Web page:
Samsung's (NASDAQOTH: SSNLF) latest flagship product could turn things around for the company after last year's battery-related problems dented sales. Pre-orders for the Galaxy S8 and the larger S8+ have outpaced the Galaxy S7 by a huge margin, making it the best-ever smartphone launch witnessed by the South Korean company. This puts Samsung on the way to record a huge bump in sales of the Galaxy S8 as compared to the previous generations.
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The smartphone maker reportedly plans to build 60 million units of the new device, well-ahead of the 45-48 million units of the previous three generations. This sets the stage for Broadcom (NASDAQ: AVGO), Qorvo (NASDAQ: QRVO), and Cirrus Logic (NASDAQ: CRUS) to boost their sales this year, as all three of them are supplying chips to Samsung's latest device.
Image Source: Samsung
Broadcom's chip spots will be a catalyst
The Galaxy S8 teardown by IHS Markit reveals that Broadcom has provided one power amplifier module and a global navigation satellite system (GNSS) chip to power location-based services on the device. These wins will help the semiconductor specialist report stronger sales in the current quarter, thanks to an increase in the dollar content as compared to last year.
In fact, Broadcom CEO Hock Tan believes that higher dollar content in the Galaxy S8 will reduce the impact of a seasonal decline in its wireless business:
Broadcom's confidence in Samsung driving its sales isn't surprising as the chipmaker is also supplying two chips to the bigger Galaxy S8+, which is supposed to be the more popular of the two flagship devices. Yuanta Securities analyst Lee Jae-yoon forecasts that the Galaxy S8+ will account for almost 54% of Galaxy-line sales this year, so Broadcom has got all bases covered to benefit from its Samsung account.
Qorvo and Cirrus can think of a comeback
Qorvo and Cirrus have run into trouble of late because of their over-dependence on Apple. For instance, Qorvo's revenue growth will slow down substantially in the fourth quarter as Apple reduces iPhone production. Additionally, with Samsung accounting for 7% of the chipmaker's revenue, the delayed launch of the Galaxy S8 by almost two months also hurt its outlook last quarter.
But the good news is that Qorvo has landed one power amplifier spot inside the Galaxy S8's North American version. What's more, Raymond James analyst Simon Leopold believes that the semiconductor specialist has stronger content in the North American Galaxy S8. Not surprisingly, four analysts now expect a stronger earnings performance from Qorvo in the current quarter, and they have raised their forecasts over the past month.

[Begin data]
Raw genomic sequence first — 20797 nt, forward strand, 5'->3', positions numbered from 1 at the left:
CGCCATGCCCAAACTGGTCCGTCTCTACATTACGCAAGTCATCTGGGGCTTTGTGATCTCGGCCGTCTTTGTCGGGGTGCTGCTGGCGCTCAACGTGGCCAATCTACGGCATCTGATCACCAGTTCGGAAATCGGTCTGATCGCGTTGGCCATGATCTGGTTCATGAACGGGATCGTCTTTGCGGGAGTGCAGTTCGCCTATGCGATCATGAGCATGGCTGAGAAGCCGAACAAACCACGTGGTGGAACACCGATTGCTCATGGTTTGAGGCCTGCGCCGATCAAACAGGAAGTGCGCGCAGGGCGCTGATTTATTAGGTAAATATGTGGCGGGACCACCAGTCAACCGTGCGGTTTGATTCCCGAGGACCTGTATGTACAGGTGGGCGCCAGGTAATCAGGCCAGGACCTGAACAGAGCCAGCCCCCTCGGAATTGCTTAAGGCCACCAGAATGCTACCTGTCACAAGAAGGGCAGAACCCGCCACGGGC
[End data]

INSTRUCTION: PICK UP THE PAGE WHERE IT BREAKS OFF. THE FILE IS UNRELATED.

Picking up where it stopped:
Cirrus Logic's problems are identical to Qorvo's as the former gets 85% of its revenue from Apple, which exposes it to the downside of a weak iPhone production cycle. Additionally, Cirrus isn't expected to land any new content in the next iPhone, so its audio codec spot inside the Galaxy S8 becomes all the more important.
The audio specialist seems to have maintained its content inside the North America-bound Galaxy S8, with Qualcomm supplying the codecs for the Asian version just like last year. Cirrus investors shouldn't be disappointed by the fact that it is not supplying chips to all versions of the Samsung flagship, as the device has gained immense popularity in North America with a 30% jump in pre-orders over its predecessor.
Before the battery debacle the Galaxy S7 was a very popular device with almost 29% market share in the U.S., so stronger pre-orders of its successor could lead to higher sales this year and boost Cirrus' revenue.
In all, these three chipmakers are very much reliant on Apple for a lot of their business, but Samsung gives them the diversity to offset a down iPhone production cycle. So, the popularity of the Galaxy S8 will help these companies balance their customer base and bring in more revenue before Apple is ready with its next device.
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Harsh Chauhan has no position in any stocks mentioned. The Motley Fool owns shares of and recommends Apple and Qualcomm. The Motley Fool recommends Broadcom and Cirrus Logic. The Motley Fool has a disclosure policy.